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ILCA Advocating for Maternity Protection at the International Labour Organization

ILCA continued its efforts to increase maternity protection, including advocacy for nursing breaks for mothers, at the recent International Labour Organization (ILO) Centennial Celebration.

The ILO, founded 100 years ago, exists to set labor standards, develop policies and devise programs promoting decent work for all women and men. Established as the first specialized agency of the United Nations (UN) in 1947, the ILO is unique in its tripartite structure, bringing together governments, employers, and workers from 187 member states.

Lisa Mandell, MBA, IBCLC, is one of ILCA’s liaisons to the United Nations. Lisa has for the last eighteen months joined other ILCA liaisons who have been working with the UN with the goal of elevating the needs of breastfeeding families in the workplace. On 10 April 2019 she attended the ILO Centennial Celebration, a High-Level Meeting of the UN General Assembly in New York. This meeting was held to celebrate the founding of the International Labour Organization (ILO) 100 years ago, reflect on their accomplishments, and discuss the future of work.

The High-Level Meeting included remarks from high-level UN officials, including the UN Secretary-General, the President of the General Assembly, and the Director-General of the ILO and representatives from 24 different member states or groups of states. The speakers emphasized the importance of working toward the goal of decent work for all, how social justice is a part of this effort, and that labor should not be viewed as a commodity. Many discussed the UN’s Sustainable Development Goal 8 (SDG 8) on Decent Work and Economic Growth. Challenges identified include mass unemployment, discrimination, and informal work; emerging issues include digitalization, climate change, demographic change. Of importance to ILCA, many speakers mentioned a focus on women and work, increasing women’s participation in the workforce and reducing the gender pay gap.

At two interactive panels, Addressing Unfinished Commitments to Achieve Decent Work for All, and The Future of Work, the challenges and emerging issues were discussed. Women’s employment remains a priority. With discussion of the changes in the world of work through technology and other issues, consideration of meeting the needs of working and breastfeeding parents will be critical.

In her role as liaison to the UN, Lisa not only advocates for lactation-related outcomes, but also brings back to the advocacy team a deeper understanding of the ways in which ILCA can align our advocacy goals with the larger world agenda around work. This continues the work ILCA has been doing, with other organizations, to emphasize the importance of maternity protection and pumping or nursing breaks for employed mothers, as identified in this statement for the Commission on the Status of Women.

2 Responses to ILCA Advocating for Maternity Protection at the International Labour Organization

  1. Ted Greiner 21 April 2019 at 15:52 #

    The Swedish International Development Cooperation Agency sent me to the ILO to explore their orientation toward the issues related to maternity protection in 1989. When I arrived, I was sent to talk with three groups there. All three wanted to see maternity protection language softened (benefits degraded) compared to the existing conventions (one when they were founded a century ago and another in the early 1950s). Those working with fertility felt giving benefits to mothers would result in an increase in fertility. Those working with macroeconomic issues felt maternity protection was too expensive. Those working with women and work issues felt that maternity protection reduced motivation for hiring women.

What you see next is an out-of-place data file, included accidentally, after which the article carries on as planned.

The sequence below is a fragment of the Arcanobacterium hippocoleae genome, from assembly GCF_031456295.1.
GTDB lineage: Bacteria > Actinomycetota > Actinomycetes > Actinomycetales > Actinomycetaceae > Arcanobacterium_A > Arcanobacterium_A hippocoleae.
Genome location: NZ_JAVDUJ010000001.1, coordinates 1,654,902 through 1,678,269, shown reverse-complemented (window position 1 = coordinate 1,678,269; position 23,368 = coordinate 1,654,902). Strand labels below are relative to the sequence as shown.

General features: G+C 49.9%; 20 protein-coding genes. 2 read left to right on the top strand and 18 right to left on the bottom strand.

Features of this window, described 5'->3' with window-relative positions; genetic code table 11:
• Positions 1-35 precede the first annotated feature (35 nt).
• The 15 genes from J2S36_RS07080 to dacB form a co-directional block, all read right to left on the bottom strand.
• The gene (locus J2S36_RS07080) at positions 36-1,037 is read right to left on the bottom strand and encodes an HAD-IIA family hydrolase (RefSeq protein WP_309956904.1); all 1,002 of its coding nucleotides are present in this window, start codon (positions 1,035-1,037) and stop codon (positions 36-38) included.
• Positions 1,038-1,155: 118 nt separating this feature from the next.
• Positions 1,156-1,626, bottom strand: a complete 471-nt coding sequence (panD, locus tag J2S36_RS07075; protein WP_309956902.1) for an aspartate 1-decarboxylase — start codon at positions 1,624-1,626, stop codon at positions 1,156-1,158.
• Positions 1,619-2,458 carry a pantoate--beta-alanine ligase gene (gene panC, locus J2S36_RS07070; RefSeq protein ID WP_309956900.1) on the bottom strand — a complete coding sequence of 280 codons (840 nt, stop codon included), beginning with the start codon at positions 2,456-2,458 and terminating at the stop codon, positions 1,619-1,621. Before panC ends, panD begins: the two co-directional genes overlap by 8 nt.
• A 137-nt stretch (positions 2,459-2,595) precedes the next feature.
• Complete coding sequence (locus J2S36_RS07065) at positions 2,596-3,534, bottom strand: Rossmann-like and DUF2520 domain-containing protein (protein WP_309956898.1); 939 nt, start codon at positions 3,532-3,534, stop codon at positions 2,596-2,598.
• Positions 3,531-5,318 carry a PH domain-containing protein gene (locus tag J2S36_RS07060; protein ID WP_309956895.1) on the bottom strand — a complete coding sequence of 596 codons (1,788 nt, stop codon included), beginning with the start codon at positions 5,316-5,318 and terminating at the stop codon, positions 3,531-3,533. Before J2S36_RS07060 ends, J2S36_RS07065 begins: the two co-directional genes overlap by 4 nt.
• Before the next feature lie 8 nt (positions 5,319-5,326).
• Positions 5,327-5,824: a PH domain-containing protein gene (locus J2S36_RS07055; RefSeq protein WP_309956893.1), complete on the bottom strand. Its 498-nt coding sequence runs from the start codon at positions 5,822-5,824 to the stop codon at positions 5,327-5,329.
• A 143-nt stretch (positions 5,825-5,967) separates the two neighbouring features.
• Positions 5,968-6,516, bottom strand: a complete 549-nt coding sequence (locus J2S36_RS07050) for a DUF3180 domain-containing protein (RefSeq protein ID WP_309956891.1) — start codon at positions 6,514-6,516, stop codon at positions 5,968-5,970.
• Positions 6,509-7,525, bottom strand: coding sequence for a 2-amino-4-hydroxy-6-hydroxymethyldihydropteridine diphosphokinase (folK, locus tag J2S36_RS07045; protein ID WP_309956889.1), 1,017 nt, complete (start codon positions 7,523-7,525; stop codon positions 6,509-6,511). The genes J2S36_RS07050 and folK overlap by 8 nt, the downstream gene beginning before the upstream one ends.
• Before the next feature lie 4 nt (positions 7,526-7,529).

A very important consideration for the ILO is that they want many countries to ratify their conventions. They were certain that any strengthening of the maternity protection convention would do harm by decreasing the number of countries that ratified it.

    At meetings and in print, I then began arguing that (1) all costs for maternity protection had to come from taxation of the general public, not from employers, (2) advocacy for maternity protection should take the argument away from economic considerations by pointing out that breastfeeding and the harms to health caused by not practicing it should be discussed in a rights perspective. I pointed out that the main argument against women voting a century ago was that it would cost twice as much to hold elections. That sounds amusing today ONLY because we consider women voting to be a right, not an economic issue. The pro-fertility aspect should actually be highlighted in countries with low fertility, which basically includes all wealthier countries.

    This reduction in benefits that the ILO had told me they wanted was incorporated into their draft language for a revised Maternity Protection Convention that was discussed at the ILO convention in 2000 in Geneva. WABA sent lobbyists to the meeting, something the ILO was inexperienced in dealing with. They went around and talked with individual delegations and it was not difficult to convince them that a strengthening, not a weakening of the convention was called for. They got their way; a moderate increase in benefits was called for. And sure enough, the ILO was correct: very few countries have ratified the 2000 convention.

  2. Prof Prem raj Pushpakaran (@drpremrajp) 11 August 2019 at 03:59 #

    Prof Prem raj Pushpakaran writes — 2019 marks the 100th year of International Labour Organization!!!

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